‘Dem youth yah nuh waan work’ - Tu-Lox blasts the attitude of some new generation artistes
Tu-Lox, one half of dancehall duo Twin of Twins, has criticised the work ethic of some of the genre's new generation of acts.
"Dem youth yah nuh waan work because the Internet give them a sense of stardom... dem a watch trending," Tu-Lox told THE STAR. "Dancehall get so fake; you cannot watch trending, [which is] something weh anybody can buy and seh 'this artiste is hot'. Before, dancehall did reach pon dah level deh because you actually had to work fi reach pon dah level deh. Now, dem nah fi work fi nothing. Dem wake up tomorrow morning and think seh two million people stream dem song last night so [they reason] 'Weh mi haffi work fah? Mi nuh need fi tour. Mi nuh need fi do like Shabba, Shaggy, Sean Paul, Beenie and Bounty and go all over the world...'.
He continued "The reason why dem youth yah cya bother is because it takes work to do what the '90s artistes dem did do. It's easier fi go pon yuh laptop and talk sh*t and get a money tomorrow because it's become about money, gal and groupie and dem nuh love weh dem a do."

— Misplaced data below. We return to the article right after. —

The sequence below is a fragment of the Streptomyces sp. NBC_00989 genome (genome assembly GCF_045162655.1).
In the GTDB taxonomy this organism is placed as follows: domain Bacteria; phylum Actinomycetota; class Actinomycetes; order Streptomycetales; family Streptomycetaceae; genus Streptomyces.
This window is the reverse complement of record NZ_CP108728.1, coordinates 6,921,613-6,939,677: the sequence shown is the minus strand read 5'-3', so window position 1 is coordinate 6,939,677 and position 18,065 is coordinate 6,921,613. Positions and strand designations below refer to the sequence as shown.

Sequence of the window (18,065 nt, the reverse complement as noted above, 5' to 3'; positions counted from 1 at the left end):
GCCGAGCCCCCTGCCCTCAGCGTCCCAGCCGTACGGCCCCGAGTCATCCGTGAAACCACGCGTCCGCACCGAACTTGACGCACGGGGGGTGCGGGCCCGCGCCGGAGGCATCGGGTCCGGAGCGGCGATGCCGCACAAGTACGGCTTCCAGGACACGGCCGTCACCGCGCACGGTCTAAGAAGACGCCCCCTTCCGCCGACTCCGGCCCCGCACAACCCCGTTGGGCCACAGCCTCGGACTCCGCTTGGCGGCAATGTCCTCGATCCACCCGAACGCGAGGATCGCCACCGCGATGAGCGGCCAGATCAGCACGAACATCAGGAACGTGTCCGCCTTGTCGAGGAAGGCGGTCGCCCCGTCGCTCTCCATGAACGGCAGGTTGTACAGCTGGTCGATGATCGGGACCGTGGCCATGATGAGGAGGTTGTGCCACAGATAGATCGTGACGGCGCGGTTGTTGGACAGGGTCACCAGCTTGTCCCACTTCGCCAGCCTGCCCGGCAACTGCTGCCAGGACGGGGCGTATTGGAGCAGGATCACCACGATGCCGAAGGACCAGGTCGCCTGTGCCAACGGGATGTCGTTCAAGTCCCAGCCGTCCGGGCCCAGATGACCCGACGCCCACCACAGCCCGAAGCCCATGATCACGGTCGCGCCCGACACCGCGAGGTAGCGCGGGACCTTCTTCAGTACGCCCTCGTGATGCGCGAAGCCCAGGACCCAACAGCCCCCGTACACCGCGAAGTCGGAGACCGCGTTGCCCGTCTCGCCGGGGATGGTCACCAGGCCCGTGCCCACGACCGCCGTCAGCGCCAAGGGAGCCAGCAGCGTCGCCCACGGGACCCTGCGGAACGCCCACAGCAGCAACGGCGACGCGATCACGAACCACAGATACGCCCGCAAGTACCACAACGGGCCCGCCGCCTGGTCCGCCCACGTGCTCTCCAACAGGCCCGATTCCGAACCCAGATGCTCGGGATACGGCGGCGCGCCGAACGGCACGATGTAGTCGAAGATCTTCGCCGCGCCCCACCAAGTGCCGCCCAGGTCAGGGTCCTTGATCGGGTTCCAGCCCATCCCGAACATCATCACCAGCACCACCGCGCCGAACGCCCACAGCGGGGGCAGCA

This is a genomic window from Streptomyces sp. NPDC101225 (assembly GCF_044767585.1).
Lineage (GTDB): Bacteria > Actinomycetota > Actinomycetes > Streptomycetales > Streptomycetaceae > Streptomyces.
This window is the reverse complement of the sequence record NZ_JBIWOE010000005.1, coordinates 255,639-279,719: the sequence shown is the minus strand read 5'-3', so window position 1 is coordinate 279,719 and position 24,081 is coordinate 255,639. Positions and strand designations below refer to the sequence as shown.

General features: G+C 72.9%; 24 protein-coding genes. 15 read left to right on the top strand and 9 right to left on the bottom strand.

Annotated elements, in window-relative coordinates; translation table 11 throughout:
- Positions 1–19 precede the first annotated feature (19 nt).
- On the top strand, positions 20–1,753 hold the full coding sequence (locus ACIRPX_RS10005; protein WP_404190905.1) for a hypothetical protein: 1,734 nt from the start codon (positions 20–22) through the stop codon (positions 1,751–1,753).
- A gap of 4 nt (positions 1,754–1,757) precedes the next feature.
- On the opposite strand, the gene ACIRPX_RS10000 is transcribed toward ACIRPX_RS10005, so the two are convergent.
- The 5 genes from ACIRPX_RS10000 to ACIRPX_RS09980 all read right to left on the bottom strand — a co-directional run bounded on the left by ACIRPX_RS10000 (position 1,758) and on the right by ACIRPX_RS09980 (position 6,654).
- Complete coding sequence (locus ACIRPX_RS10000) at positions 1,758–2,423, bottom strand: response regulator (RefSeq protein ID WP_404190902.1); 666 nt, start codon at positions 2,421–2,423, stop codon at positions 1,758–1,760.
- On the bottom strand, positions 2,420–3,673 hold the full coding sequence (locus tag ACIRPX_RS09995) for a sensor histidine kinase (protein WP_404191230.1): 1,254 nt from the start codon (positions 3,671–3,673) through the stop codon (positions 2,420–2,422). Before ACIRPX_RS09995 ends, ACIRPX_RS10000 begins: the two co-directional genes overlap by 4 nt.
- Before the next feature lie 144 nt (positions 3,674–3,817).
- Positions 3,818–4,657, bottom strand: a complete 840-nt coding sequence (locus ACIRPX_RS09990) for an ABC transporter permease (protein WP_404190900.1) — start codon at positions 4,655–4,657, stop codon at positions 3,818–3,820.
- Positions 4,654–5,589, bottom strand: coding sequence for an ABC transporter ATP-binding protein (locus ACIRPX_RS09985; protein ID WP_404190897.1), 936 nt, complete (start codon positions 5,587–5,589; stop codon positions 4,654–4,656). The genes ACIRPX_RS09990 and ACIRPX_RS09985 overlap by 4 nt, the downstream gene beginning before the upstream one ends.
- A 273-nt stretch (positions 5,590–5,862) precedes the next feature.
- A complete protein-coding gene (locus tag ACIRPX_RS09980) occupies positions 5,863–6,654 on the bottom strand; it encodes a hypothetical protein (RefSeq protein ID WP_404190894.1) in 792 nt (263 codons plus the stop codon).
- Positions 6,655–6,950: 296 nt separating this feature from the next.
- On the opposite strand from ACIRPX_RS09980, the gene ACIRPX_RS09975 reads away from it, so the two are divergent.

He said the priority on flossing and money-grabbing instead of investing in the quality of their music is contributing to the short-lived hype of some acts. He added that the pandemic has even saved the careers of studio-manufactured artistes who have been spared from live performances. On the matter of built artistes, Tu-Lox said consumers and the media play a role in the loose labelling of what is a 'dancehall artiste'. He said that the issue calls for the presence of gatekeepers.
"Gatekeepers were always there; everybody was the gatekeeper because you come in and know the rules and you live by that. It wasn't no man or nuh rasta or nuh bald head, we just know seh certain things we nuh seh, certain things we nuh believe inna, certain things we nuh do... . Because the thing mash up now, dem a seh 'A who was the gatekeeper?' a try blame someone. But the gatekeeper was everybody weh inna music. Now there's no gate because we've lost our morals... ," he said.
This disrupted moral compass ties in with the argument that some 'ancient artistes' are just envious of the popularity of the newcomers, but Tu-Lox challenged this.
He noted Cutty Ranks' success with the El Combo-collaboration, Dame Tu Cosita, which has surpassed three billion YouTube streams since its release in 2018, and mentioned Buju Banton selling out concerts since his release from prison in 2019 despite not dropping a hit record while incarcerated. Tu-Lox also said that older artistes are still being booked around the clock.